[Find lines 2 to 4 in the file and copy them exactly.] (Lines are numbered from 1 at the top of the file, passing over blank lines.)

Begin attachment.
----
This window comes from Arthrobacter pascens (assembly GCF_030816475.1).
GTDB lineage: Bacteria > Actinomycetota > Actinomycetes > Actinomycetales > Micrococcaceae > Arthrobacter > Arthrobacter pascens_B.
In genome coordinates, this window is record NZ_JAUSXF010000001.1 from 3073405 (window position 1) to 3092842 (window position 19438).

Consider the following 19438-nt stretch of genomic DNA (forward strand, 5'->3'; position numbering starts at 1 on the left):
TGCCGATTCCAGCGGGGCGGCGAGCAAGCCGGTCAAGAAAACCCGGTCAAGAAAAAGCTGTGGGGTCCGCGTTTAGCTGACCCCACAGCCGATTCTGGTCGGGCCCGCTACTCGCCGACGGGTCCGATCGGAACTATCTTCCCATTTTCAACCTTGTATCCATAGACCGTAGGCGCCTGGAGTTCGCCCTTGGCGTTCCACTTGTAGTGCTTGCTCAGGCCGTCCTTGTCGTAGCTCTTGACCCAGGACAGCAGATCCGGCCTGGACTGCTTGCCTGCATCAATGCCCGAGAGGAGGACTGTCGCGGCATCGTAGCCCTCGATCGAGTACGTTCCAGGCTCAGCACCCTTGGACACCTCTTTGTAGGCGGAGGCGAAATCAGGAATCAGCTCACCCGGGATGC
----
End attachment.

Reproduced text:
GTDB lineage: Bacteria > Actinomycetota > Actinomycetes > Actinomycetales > Micrococcaceae > Arthrobacter > Arthrobacter pascens_B.
In genome coordinates, this window is record NZ_JAUSXF010000001.1 from 3073405 (window position 1) to 3092842 (window position 19438).

Consider the following 19438-nt stretch of genomic DNA (forward strand, 5'->3'; position numbering starts at 1 on the left):